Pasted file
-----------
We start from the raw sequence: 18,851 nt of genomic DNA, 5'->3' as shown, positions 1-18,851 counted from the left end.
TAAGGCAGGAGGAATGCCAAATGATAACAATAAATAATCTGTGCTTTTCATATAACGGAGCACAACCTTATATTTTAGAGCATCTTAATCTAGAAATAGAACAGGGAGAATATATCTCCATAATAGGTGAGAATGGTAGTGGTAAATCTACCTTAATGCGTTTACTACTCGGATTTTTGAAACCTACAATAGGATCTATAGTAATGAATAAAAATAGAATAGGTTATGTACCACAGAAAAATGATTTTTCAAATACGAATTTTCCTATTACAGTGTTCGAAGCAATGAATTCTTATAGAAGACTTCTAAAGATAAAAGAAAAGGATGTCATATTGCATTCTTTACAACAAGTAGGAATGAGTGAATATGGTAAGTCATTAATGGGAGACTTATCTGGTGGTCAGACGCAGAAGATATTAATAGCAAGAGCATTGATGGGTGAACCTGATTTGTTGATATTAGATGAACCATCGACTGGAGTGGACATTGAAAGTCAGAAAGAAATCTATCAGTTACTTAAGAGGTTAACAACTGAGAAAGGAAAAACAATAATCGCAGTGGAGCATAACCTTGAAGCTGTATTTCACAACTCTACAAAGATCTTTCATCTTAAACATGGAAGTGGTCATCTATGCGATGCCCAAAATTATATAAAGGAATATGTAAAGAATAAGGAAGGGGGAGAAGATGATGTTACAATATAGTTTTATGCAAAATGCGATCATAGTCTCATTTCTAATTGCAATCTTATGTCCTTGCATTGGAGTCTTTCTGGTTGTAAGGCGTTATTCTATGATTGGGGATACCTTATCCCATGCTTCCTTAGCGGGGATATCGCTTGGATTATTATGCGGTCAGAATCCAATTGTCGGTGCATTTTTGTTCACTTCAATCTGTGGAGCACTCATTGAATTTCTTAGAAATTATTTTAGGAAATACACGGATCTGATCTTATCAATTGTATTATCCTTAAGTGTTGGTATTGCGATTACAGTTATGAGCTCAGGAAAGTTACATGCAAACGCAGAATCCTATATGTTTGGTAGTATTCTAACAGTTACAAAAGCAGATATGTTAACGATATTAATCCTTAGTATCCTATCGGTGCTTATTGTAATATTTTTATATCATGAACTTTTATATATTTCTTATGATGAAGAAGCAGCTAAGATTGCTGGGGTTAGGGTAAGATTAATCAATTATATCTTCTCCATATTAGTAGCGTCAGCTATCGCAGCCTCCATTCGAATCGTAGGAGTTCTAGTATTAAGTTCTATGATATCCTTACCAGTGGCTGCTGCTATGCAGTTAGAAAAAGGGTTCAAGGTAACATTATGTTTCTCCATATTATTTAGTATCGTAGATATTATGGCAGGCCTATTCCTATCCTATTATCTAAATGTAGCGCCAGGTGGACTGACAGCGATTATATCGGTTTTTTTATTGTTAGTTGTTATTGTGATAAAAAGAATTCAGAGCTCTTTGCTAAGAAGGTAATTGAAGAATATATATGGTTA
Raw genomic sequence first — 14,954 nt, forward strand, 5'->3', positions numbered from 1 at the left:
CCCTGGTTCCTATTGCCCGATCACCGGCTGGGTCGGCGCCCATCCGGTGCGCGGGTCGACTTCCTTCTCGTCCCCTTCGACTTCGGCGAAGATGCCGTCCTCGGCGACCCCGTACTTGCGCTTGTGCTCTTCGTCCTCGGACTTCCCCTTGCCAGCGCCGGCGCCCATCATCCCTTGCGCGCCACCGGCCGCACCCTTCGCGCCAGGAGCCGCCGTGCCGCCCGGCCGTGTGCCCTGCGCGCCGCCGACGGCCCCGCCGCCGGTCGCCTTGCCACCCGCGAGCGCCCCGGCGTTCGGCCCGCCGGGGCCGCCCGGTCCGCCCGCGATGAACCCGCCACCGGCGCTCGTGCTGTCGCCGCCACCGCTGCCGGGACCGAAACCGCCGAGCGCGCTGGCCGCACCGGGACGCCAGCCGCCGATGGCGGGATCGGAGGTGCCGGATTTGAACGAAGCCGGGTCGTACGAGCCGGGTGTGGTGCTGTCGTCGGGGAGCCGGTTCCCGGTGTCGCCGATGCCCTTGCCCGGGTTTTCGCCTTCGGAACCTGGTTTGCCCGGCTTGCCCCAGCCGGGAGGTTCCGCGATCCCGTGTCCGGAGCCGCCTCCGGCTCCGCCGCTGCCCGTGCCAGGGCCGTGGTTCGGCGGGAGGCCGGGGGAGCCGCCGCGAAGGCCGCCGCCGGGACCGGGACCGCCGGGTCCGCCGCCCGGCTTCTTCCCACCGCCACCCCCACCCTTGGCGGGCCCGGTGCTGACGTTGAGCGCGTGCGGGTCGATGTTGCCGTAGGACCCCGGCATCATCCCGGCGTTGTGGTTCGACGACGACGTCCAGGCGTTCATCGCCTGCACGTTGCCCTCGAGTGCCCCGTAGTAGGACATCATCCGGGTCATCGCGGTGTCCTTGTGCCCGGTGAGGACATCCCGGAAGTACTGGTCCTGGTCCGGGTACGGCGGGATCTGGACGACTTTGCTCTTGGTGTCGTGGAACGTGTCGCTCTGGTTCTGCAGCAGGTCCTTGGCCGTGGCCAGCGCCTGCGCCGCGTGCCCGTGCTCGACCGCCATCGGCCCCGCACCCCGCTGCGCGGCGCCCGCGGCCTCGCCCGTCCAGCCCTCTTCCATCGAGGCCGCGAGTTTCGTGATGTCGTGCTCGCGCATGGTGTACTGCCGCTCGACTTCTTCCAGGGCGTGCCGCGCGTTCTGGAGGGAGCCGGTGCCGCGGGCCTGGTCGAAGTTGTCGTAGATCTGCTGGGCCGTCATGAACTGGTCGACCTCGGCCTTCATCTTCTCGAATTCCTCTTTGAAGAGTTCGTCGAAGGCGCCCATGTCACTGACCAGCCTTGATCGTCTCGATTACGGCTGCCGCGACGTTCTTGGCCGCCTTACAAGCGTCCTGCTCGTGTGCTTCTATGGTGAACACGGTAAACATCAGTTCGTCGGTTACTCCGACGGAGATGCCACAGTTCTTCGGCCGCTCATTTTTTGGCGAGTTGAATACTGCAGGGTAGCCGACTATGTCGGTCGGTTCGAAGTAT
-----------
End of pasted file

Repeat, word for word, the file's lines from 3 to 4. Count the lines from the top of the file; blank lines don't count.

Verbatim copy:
Raw genomic sequence first — 14,954 nt, forward strand, 5'->3', positions numbered from 1 at the left:
CCCTGGTTCCTATTGCCCGATCACCGGCTGGGTCGGCGCCCATCCGGTGCGCGGGTCGACTTCCTTCTCGTCCCCTTCGACTTCGGCGAAGATGCCGTCCTCGGCGACCCCGTACTTGCGCTTGTGCTCTTCGTCCTCGGACTTCCCCTTGCCAGCGCCGGCGCCCATCATCCCTTGCGCGCCACCGGCCGCACCCTTCGCGCCAGGAGCCGCCGTGCCGCCCGGCCGTGTGCCCTGCGCGCCGCCGACGGCCCCGCCGCCGGTCGCCTTGCCACCCGCGAGCGCCCCGGCGTTCGGCCCGCCGGGGCCGCCCGGTCCGCCCGCGATGAACCCGCCACCGGCGCTCGTGCTGTCGCCGCCACCGCTGCCGGGACCGAAACCGCCGAGCGCGCTGGCCGCACCGGGACGCCAGCCGCCGATGGCGGGATCGGAGGTGCCGGATTTGAACGAAGCCGGGTCGTACGAGCCGGGTGTGGTGCTGTCGTCGGGGAGCCGGTTCCCGGTGTCGCCGATGCCCTTGCCCGGGTTTTCGCCTTCGGAACCTGGTTTGCCCGGCTTGCCCCAGCCGGGAGGTTCCGCGATCCCGTGTCCGGAGCCGCCTCCGGCTCCGCCGCTGCCCGTGCCAGGGCCGTGGTTCGGCGGGAGGCCGGGGGAGCCGCCGCGAAGGCCGCCGCCGGGACCGGGACCGCCGGGTCCGCCGCCCGGCTTCTTCCCACCGCCACCCCCACCCTTGGCGGGCCCGGTGCTGACGTTGAGCGCGTGCGGGTCGATGTTGCCGTAGGACCCCGGCATCATCCCGGCGTTGTGGTTCGACGACGACGTCCAGGCGTTCATCGCCTGCACGTTGCCCTCGAGTGCCCCGTAGTAGGACATCATCCGGGTCATCGCGGTGTCCTTGTGCCCGGTGAGGACATCCCGGAAGTACTGGTCCTGGTCCGGGTACGGCGGGATCTGGACGACTTTGCTCTTGGTGTCGTGGAACGTGTCGCTCTGGTTCTGCAGCAGGTCCTTGGCCGTGGCCAGCGCCTGCGCCGCGTGCCCGTGCTCGACCGCCATCGGCCCCGCACCCCGCTGCGCGGCGCCCGCGGCCTCGCCCGTCCAGCCCTCTTCCATCGAGGCCGCGAGTTTCGTGATGTCGTGCTCGCGCATGGTGTACTGCCGCTCGACTTCTTCCAGGGCGTGCCGCGCGTTCTGGAGGGAGCCGGTGCCGCGGGCCTGGTCGAAGTTGTCGTAGATCTGCTGGGCCGTCATGAACTGGTCGACCTCGGCCTTCATCTTCTCGAATTCCTCTTTGAAGAGTTCGTCGAAGGCGCCCATGTCACTGACCAGCCTTGATCGTCTCGATTACGGCTGCCGCGACGTTCTTGGCCGCCTTACAAGCGTCCTGCTCGTGTGCTTCTATGGTGAACACGGTAAACATCAGTTCGTCGGTTACTCCGACGGAGATGCCACAGTTCTTCGGCCGCTCATTTTTTGGCGAGTTGAATACTGCAGGGTAGCCGACTATGTCGGTCGGTTCGAAGTAT